What's In Blue

Ukraine: Briefing on the Zaporizhzhia Nuclear Power Plant

Tomorrow afternoon (30 May), the Security Council will convene for a briefing on the situation in Ukraine under the “Threats to international peace and security” agenda item. The meeting, which was requested by Ecuador and France, is expected to focus on the situation at the Zaporizhzhia Nuclear Power Plant (ZNPP) in the city of Enerhodar. International Atomic Energy Agency (IAEA) Director General Rafael Mariano Grossi is expected to brief. Ukraine is expected to participate under rule 37 of the Council’s provisional rules of procedure.

Tomorrow’s briefing will be the Council’s fourth meeting on the ZNPP since the start of the war in February 2022. The previous three meetings were held at Russia’s request, the latest of which took place on 6 September 2022.

The ZNPP, which is the largest nuclear power station in Europe, had provided 30 percent of Ukraine’s electricity prior to Russia’s invasion last year. Russian forces have had control over the ZNPP since March 2022, while Ukrainian technicians and experts from Russia’s state-owned atomic energy agency Rosatom continue to operate the facility. In recent weeks, shelling around the site—for which both Kyiv and Moscow blame each other—has raised concerns about a possible catastrophe.

Although the plant’s reactors have been in cold shutdown since September 2022, a significant amount of radioactive material remains at the ZNPP. Moreover, the plant has lost external power seven times since the start of the war due to shelling in the area, prompting its emergency diesel generators to activate in order to facilitate the uninterrupted cooling of the plant’s reactors and spent fuel pools. The ZNPP currently relies on only one of its four external power lines for operation.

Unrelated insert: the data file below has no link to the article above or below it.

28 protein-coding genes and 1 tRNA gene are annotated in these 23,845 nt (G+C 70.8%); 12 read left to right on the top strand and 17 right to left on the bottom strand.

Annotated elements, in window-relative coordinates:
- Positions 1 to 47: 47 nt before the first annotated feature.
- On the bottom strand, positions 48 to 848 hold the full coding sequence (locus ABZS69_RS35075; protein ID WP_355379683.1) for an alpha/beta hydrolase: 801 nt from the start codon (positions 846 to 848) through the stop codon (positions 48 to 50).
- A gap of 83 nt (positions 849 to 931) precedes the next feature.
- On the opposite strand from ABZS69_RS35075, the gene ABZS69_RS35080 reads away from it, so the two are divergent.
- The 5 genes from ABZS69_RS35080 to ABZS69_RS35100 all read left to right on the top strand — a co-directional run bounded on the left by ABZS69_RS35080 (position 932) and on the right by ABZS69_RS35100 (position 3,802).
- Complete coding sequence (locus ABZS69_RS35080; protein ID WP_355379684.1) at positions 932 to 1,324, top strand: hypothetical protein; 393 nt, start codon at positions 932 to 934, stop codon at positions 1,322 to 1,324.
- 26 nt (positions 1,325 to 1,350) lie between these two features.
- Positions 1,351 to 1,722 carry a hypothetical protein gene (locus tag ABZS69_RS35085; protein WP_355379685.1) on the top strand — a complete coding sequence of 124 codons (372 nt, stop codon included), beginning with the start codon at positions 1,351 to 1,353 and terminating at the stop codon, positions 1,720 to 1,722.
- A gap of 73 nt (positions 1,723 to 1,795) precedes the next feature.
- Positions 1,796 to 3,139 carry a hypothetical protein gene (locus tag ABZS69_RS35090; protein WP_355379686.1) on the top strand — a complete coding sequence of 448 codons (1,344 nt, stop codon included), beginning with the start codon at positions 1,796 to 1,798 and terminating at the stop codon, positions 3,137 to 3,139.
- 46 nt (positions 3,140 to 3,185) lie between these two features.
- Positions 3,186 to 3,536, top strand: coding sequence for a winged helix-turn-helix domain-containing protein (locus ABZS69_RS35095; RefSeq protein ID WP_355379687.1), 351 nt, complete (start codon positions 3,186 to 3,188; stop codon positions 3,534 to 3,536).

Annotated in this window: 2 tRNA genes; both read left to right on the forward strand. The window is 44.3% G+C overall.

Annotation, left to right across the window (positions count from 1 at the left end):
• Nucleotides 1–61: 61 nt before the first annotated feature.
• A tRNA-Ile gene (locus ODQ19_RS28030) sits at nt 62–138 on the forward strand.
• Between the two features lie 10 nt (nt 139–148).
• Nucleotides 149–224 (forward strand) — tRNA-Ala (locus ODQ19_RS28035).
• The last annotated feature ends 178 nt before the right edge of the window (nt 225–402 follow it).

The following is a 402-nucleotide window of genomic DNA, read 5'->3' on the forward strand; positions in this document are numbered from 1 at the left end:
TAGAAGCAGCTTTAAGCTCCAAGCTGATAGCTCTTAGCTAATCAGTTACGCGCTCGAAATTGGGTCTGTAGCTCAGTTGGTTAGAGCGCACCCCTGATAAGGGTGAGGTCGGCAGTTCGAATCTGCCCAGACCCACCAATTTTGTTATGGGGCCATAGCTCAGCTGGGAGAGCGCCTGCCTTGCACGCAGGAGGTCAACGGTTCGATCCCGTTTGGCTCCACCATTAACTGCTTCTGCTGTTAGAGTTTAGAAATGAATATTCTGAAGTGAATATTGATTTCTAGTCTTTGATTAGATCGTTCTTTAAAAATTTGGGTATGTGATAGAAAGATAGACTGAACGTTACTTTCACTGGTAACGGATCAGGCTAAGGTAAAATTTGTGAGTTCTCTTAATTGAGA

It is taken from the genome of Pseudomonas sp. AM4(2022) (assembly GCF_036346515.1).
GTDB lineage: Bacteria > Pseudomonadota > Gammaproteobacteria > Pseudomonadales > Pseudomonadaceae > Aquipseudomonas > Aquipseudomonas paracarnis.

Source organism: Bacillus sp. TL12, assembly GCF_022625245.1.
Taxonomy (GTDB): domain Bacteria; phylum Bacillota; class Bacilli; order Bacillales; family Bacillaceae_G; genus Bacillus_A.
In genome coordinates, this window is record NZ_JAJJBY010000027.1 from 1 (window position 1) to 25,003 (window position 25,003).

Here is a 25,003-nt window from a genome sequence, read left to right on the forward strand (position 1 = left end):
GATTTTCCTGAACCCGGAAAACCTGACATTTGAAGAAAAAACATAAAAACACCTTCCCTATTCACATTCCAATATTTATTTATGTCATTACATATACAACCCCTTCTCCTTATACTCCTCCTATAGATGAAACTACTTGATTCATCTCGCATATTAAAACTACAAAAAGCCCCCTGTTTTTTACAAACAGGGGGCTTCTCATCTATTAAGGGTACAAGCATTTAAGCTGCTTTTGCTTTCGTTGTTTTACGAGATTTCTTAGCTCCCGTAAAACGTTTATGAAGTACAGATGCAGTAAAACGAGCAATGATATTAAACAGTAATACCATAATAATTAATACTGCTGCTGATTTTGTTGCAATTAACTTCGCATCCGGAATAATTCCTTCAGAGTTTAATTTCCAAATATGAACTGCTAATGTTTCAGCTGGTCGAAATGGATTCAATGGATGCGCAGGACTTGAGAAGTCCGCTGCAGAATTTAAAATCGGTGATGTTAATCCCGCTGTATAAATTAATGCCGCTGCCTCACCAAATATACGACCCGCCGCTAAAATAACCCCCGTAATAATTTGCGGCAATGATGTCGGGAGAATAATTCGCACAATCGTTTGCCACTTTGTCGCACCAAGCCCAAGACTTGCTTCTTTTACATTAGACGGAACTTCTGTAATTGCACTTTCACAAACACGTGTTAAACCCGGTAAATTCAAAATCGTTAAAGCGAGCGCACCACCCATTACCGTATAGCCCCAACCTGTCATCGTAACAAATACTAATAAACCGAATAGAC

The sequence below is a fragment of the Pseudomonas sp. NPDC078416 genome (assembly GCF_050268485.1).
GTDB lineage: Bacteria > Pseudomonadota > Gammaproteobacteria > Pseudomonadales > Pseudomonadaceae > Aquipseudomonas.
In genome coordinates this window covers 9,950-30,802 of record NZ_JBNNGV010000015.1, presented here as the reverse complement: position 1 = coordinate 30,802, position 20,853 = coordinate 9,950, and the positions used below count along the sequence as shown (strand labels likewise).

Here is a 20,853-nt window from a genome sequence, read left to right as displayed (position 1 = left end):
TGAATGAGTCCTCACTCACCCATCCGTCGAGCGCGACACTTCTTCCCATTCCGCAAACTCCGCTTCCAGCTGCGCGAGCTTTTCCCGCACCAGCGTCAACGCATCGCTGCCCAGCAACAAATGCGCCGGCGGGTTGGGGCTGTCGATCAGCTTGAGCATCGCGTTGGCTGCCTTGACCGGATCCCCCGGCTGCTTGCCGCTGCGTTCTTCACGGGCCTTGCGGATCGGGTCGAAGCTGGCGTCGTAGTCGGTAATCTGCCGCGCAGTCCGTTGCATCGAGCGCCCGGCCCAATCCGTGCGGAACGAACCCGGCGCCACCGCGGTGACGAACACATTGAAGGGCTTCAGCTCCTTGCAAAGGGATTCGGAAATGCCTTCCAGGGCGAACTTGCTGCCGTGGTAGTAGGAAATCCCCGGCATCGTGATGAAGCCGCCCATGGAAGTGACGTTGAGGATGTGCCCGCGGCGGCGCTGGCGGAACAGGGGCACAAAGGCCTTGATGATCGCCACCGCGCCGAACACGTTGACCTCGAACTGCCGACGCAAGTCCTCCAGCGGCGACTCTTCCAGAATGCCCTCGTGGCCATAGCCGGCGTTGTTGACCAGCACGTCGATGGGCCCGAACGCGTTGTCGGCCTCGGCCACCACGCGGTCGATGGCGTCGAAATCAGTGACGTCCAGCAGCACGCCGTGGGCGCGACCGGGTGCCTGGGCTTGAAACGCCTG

Earlier this month, the de-facto authorities controlling the Russian-held part of the Zaporizhzhia region in southern Ukraine announced the evacuation of hundreds of civilians from Enerhodar, indicating an escalation of military activity in the area. On 7 May, Yevgeny Balitsky, the area’s Russian-installed governor, posted on Telegram that over 1,600 residents from around the ZNPP had been “placed in the temporary accommodation centre” in Berdyansk, a port city in the southeast of the Zaporizhzhia region. In a 12 May press statement, the IAEA acknowledged that while the ZNPP has enough essential operating staff for its current reduced level of operations, the lack of maintenance personnel “could negatively impact” the plant’s safety and security.

More recently, Ukrainian officials have raised concerns that Russia is planning a potential false flag operation targeting the ZNPP, with the aim of hindering Ukraine’s counteroffensive efforts. On 26 May, the Main Directorate of Intelligence of Ukraine’s Ministry of Defense issued a press statement alleging that Russia is “preparing large-scale provocations to create a center of radiation danger” at the ZNPP in “the nearest hours”. The statement claimed that Russian forces would carry out an attack on the territory of the ZNPP before alleging “the leakage of radioactive substances”, a claim that Moscow would then leverage to secure a ceasefire “for the regrouping of…personnel and to stop the Ukrainian counteroffensive”.